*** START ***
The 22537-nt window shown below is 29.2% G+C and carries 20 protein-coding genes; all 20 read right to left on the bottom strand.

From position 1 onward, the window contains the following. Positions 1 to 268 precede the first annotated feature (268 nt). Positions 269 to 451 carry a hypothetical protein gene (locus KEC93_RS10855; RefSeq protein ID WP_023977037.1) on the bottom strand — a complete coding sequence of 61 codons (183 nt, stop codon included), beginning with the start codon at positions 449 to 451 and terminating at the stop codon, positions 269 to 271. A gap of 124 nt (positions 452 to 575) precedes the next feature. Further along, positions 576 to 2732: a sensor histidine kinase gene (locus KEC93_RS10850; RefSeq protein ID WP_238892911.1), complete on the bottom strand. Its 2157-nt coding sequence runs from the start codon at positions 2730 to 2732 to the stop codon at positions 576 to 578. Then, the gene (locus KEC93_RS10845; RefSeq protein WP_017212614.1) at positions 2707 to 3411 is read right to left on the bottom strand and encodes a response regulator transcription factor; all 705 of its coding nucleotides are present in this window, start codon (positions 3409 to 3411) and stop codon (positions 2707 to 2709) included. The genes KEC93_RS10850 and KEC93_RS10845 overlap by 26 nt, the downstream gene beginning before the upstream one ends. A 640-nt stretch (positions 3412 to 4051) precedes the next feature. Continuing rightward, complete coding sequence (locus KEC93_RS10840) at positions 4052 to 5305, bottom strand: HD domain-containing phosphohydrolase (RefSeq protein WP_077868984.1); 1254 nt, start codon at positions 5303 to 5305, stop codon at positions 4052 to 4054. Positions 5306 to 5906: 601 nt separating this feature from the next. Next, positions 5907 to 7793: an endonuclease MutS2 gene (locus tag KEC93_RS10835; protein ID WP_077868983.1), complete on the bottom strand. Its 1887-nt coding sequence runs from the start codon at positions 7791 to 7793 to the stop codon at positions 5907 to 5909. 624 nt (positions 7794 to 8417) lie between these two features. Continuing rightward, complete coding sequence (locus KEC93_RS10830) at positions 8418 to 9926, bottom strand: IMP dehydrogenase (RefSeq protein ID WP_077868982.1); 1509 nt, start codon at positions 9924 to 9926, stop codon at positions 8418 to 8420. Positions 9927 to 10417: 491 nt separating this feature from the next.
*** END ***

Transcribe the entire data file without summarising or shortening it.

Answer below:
The 22537-nt window shown below is 29.2% G+C and carries 20 protein-coding genes; all 20 read right to left on the bottom strand.

From position 1 onward, the window contains the following. Positions 1 to 268 precede the first annotated feature (268 nt). Positions 269 to 451 carry a hypothetical protein gene (locus KEC93_RS10855; RefSeq protein ID WP_023977037.1) on the bottom strand — a complete coding sequence of 61 codons (183 nt, stop codon included), beginning with the start codon at positions 449 to 451 and terminating at the stop codon, positions 269 to 271. A gap of 124 nt (positions 452 to 575) precedes the next feature. Further along, positions 576 to 2732: a sensor histidine kinase gene (locus KEC93_RS10850; RefSeq protein ID WP_238892911.1), complete on the bottom strand. Its 2157-nt coding sequence runs from the start codon at positions 2730 to 2732 to the stop codon at positions 576 to 578. Then, the gene (locus KEC93_RS10845; RefSeq protein WP_017212614.1) at positions 2707 to 3411 is read right to left on the bottom strand and encodes a response regulator transcription factor; all 705 of its coding nucleotides are present in this window, start codon (positions 3409 to 3411) and stop codon (positions 2707 to 2709) included. The genes KEC93_RS10850 and KEC93_RS10845 overlap by 26 nt, the downstream gene beginning before the upstream one ends. A 640-nt stretch (positions 3412 to 4051) precedes the next feature. Continuing rightward, complete coding sequence (locus KEC93_RS10840) at positions 4052 to 5305, bottom strand: HD domain-containing phosphohydrolase (RefSeq protein WP_077868984.1); 1254 nt, start codon at positions 5303 to 5305, stop codon at positions 4052 to 4054. Positions 5306 to 5906: 601 nt separating this feature from the next. Next, positions 5907 to 7793: an endonuclease MutS2 gene (locus tag KEC93_RS10835; protein ID WP_077868983.1), complete on the bottom strand. Its 1887-nt coding sequence runs from the start codon at positions 7791 to 7793 to the stop codon at positions 5907 to 5909. 624 nt (positions 7794 to 8417) lie between these two features. Continuing rightward, complete coding sequence (locus KEC93_RS10830) at positions 8418 to 9926, bottom strand: IMP dehydrogenase (RefSeq protein ID WP_077868982.1); 1509 nt, start codon at positions 9924 to 9926, stop codon at positions 8418 to 8420. Positions 9927 to 10417: 491 nt separating this feature from the next.